Tour This Gorgeous Lowcountry Beach House
"The rooms here invite you to relax and breathe deeply, like you do when you first step out for a walk on the beach," says designer Charlotte Lucas of the Kiawah Island home she designed as a vacation house for a young family. This is, of course, by design: Her clients asked that only colors visible from the house be used inside, a request that initially gave Lucas pause. But after spending several days on the island, taking walks through the peaceful marshscape, the Charlotte, North Carolina–based designer says she "totally got it. I knew it would be a shame to distract from these beautiful, soothing surroundings."
With nature as her inspiration, she created a palette informed by site visits at dawn, in the middle of the day, and again at night. "The goal was to feel just as at peace indoors as you do when you step outside," Lucas says. Burled finishes and natural weaves and textures further enliven and add depth to the earthy palette, but nothing shouts "look at me"—except, perhaps, the alligators loitering in the adjacent lagoon. Here, how Lucas built a beach house firmly rooted in the outdoors.
Contrast the view.
"I like the way a darker window trim throughout creates a bit of modern juxtaposition, adding contrast and definition to the light and airy rooms," says Lucas. When weather allows, the three-tilt transom windows in the sunroom are wide open, serving up a salty breeze across the travertine pedestal table—a Palm Beach antiquing find—and vintage Brighton rattan armchairs.
Go big on texture.
The living room gets loads of natural light by way of large windows and doors that open to the porch. This creates an ideal canvas for hushed tones and interesting textures, like toothy taupe upholstery and grasscloth-covered walls. "Going strong on texture gives dimension to neutrals," says Lucas.
Bring color to life.
Lucas doubled down on the greens in the marsh-scape by turning live foliage into an integral element of her design. "We didn't use many true greens in fabrics because we wanted those to come in organically," says Lucas, who based the palette on favorite hues seen in the marsh year-round, as it changes drastically season to season.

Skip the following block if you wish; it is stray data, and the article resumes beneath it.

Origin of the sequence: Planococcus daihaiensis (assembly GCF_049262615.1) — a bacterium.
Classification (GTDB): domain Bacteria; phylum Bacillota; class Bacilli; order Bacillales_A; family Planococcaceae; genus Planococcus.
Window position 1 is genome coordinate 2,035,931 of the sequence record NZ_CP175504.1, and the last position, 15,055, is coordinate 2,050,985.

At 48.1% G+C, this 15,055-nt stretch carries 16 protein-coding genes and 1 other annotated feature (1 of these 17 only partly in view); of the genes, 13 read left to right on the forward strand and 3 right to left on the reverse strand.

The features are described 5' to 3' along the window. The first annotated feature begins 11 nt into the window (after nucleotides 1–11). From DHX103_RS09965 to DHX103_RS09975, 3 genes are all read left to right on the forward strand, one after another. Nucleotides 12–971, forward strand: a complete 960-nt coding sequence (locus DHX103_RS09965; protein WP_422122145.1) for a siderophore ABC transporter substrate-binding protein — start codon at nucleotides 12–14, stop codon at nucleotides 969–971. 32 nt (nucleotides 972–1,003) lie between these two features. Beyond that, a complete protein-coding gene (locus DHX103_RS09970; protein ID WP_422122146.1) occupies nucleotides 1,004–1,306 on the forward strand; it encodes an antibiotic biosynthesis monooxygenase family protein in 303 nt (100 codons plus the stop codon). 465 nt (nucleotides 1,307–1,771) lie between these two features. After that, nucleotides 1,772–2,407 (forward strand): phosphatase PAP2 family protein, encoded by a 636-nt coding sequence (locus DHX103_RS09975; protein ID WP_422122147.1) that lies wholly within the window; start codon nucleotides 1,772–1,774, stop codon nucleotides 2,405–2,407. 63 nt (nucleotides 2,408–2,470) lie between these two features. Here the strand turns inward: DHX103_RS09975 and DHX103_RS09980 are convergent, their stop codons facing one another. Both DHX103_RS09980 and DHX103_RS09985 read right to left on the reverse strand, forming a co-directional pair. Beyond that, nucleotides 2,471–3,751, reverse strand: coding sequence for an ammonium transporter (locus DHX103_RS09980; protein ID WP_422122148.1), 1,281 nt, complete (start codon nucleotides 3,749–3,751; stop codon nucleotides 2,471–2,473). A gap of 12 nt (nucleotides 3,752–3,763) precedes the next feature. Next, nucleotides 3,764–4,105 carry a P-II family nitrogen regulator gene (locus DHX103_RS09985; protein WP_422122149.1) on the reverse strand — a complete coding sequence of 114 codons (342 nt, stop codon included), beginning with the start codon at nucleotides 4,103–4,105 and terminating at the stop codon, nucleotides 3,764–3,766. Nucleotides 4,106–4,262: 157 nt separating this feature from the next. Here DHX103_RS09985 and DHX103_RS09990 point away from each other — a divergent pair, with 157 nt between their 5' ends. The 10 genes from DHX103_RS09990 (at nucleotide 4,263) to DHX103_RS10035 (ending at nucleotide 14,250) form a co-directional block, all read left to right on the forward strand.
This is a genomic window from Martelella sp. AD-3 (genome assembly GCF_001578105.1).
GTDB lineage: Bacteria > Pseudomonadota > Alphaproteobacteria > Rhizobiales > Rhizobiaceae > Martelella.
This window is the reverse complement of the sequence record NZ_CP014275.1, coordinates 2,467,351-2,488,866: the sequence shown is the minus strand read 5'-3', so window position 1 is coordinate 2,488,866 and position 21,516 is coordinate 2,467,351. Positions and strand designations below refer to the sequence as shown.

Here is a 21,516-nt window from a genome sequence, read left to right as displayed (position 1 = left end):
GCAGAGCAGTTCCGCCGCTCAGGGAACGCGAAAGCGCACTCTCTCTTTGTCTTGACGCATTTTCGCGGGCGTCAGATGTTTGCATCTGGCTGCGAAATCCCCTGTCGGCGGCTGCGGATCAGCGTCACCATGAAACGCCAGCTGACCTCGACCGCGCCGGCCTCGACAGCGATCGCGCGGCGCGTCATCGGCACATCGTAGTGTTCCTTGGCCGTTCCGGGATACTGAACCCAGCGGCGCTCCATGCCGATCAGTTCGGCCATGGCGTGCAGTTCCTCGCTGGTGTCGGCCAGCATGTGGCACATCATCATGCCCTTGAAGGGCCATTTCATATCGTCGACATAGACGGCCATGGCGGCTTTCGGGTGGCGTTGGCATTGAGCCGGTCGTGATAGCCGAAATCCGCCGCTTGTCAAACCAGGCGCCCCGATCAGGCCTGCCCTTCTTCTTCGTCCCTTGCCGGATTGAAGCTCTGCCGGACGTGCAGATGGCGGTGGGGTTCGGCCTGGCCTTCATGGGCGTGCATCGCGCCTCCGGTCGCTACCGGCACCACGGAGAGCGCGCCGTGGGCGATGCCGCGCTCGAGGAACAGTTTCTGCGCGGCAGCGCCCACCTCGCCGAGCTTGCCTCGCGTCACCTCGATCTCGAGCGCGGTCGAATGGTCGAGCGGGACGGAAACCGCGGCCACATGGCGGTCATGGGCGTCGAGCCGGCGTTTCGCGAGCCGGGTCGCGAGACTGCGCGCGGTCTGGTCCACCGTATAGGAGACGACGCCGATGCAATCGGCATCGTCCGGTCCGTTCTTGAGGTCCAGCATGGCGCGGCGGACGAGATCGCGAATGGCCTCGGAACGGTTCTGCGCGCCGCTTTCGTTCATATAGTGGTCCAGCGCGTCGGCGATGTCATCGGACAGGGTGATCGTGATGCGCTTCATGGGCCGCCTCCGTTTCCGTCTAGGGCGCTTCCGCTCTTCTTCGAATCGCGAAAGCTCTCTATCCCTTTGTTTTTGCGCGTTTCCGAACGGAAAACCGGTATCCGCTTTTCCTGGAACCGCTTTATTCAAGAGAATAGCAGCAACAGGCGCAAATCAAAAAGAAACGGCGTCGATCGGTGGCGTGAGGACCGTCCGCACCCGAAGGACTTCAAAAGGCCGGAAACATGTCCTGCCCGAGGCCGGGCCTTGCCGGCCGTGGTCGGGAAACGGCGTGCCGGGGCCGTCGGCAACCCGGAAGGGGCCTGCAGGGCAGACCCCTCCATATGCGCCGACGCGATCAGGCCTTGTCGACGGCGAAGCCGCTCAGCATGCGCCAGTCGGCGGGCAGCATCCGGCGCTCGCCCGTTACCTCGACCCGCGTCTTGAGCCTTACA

Designate your own neutrals.
Sage green cabinetry connects the kitchen to nature in a light, soft way; a walnut island amplifies the room's connection to the earthy landscape. The quartzite stone countertops and backsplash are "bombproof," adds Lucas, who had them honed to a leathered finish. Blown-glass pendants in woven brass cages and a custom stovetop hood trimmed in unlacquered brass add handsome polish and "help age the house a bit," the designer says.
Give neutrals a chance in kids' rooms.
The couple's first child was barely a year old when they moved in, so the nursery needed to grow with her and also be adaptable for future siblings. (Baby No. 2 is on the way.) The wallpaper, "a really lovely ivory with taupey stars," says Lucas, subtly mimics the carpet's raised diamond-and-dot pattern, and the French daybed works as both a sweet focal point and a big-girl bed. The handcrafted scalloped light fixture provides good bedtime-story light and natural rattan texture, Lucas adds.
Find your earthy whites.
"The owners didn't want any crisp whites because you don't see them as readily in this landscape," says Lucas, who instead painted the walls in the nursery bath a soft gray (Slipper Satin by Farrow & Ball) and chose creamy off-white marble. The softened-up "white" palette shifts the spotlight to a rich mix of metals—unlacquered brass faucets and hardware, and a beveled gold mirror.
Make peace with the dark.
Grasscloth walls in a steely gray-blue echo the hues of midnight on the marsh. "I was inspired by the murkiness of the water at night, the dark grays of the sky," Lucas says. The indigo stripe headboard linen is by Christopher Farr, paired with a duvet by Leontine Linens. A 19th-century continental nightstand adds a bit of age to the room.
Embrace the beauty of wood.
"It was important to the owners to have porch furniture they could stretch out on," says Lucas, who outfitted this screened-in master bedroom porch with a vintage bamboo sofa and love seat, a faux bois side table that resembles the branches of a tree, and a bamboo wheeled cart that doubles as a bar when the homeowners entertain. The decking is hardy îpe, and the beadboard ceiling is painted the same shade as the exterior trim. "I like the consistency, and the way it harmonizes with the natural surroundings," the designer says.